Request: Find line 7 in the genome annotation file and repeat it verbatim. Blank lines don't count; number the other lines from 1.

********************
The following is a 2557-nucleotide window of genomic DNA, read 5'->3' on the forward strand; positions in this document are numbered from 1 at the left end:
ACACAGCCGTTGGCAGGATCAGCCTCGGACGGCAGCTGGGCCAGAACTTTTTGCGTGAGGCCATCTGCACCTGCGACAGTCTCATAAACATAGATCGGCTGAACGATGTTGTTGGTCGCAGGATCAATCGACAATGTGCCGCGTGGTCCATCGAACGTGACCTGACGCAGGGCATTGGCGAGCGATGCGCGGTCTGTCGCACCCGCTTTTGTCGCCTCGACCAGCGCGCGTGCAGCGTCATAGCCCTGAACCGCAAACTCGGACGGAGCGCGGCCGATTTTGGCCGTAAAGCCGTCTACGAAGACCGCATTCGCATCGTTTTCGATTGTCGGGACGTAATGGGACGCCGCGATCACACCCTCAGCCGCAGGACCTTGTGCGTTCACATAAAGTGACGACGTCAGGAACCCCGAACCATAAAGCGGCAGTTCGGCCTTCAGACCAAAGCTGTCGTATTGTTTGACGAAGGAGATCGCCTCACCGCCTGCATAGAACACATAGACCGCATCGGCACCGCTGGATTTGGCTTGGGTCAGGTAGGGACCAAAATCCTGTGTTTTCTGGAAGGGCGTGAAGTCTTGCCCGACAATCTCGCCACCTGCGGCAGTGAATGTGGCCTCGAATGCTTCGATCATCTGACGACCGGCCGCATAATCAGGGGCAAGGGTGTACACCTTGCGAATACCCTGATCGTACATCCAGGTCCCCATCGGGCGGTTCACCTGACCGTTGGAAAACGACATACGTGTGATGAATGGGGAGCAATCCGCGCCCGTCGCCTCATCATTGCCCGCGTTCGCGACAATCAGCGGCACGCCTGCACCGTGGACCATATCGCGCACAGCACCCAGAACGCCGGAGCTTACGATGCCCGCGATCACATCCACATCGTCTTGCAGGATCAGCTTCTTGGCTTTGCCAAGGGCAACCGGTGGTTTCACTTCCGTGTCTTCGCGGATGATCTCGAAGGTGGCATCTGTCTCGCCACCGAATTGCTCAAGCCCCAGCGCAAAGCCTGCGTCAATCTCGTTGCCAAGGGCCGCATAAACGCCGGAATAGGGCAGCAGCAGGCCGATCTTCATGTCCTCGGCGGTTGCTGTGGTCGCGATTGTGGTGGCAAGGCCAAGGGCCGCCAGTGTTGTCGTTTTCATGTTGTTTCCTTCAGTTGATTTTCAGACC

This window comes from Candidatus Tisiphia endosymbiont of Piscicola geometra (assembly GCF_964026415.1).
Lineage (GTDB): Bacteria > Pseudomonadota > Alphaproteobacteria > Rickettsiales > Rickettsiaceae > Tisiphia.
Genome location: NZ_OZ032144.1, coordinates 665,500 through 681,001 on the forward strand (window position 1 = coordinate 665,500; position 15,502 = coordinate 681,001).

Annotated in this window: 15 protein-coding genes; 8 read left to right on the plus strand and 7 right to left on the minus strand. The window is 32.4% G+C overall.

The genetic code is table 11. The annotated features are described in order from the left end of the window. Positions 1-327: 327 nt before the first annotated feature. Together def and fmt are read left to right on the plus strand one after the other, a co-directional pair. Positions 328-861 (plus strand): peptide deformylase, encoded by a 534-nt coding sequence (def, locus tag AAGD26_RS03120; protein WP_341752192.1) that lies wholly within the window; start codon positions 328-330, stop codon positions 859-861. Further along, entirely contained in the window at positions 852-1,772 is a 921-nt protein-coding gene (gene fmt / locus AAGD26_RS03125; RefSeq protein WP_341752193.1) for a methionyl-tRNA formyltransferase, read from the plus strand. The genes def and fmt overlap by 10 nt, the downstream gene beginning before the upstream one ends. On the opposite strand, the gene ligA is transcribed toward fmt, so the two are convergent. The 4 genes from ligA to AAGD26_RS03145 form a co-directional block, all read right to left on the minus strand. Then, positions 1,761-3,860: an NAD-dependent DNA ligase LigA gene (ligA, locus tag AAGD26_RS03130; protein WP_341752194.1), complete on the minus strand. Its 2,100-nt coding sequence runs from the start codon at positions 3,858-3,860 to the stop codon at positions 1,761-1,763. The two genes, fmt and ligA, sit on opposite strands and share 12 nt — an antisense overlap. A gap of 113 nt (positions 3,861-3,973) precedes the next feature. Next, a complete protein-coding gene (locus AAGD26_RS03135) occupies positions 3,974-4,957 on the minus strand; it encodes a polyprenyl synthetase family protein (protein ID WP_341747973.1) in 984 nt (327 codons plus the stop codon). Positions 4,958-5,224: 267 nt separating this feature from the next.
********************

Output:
The genetic code is table 11. The annotated features are described in order from the left end of the window. Positions 1-327: 327 nt before the first annotated feature. Together def and fmt are read left to right on the plus strand one after the other, a co-directional pair. Positions 328-861 (plus strand): peptide deformylase, encoded by a 534-nt coding sequence (def, locus tag AAGD26_RS03120; protein WP_341752192.1) that lies wholly within the window; start codon positions 328-330, stop codon positions 859-861. Further along, entirely contained in the window at positions 852-1,772 is a 921-nt protein-coding gene (gene fmt / locus AAGD26_RS03125; RefSeq protein WP_341752193.1) for a methionyl-tRNA formyltransferase, read from the plus strand. The genes def and fmt overlap by 10 nt, the downstream gene beginning before the upstream one ends. On the opposite strand, the gene ligA is transcribed toward fmt, so the two are convergent. The 4 genes from ligA to AAGD26_RS03145 form a co-directional block, all read right to left on the minus strand. Then, positions 1,761-3,860: an NAD-dependent DNA ligase LigA gene (ligA, locus tag AAGD26_RS03130; protein WP_341752194.1), complete on the minus strand. Its 2,100-nt coding sequence runs from the start codon at positions 3,858-3,860 to the stop codon at positions 1,761-1,763. The two genes, fmt and ligA, sit on opposite strands and share 12 nt — an antisense overlap. A gap of 113 nt (positions 3,861-3,973) precedes the next feature. Next, a complete protein-coding gene (locus AAGD26_RS03135) occupies positions 3,974-4,957 on the minus strand; it encodes a polyprenyl synthetase family protein (protein ID WP_341747973.1) in 984 nt (327 codons plus the stop codon). Positions 4,958-5,224: 267 nt separating this feature from the next.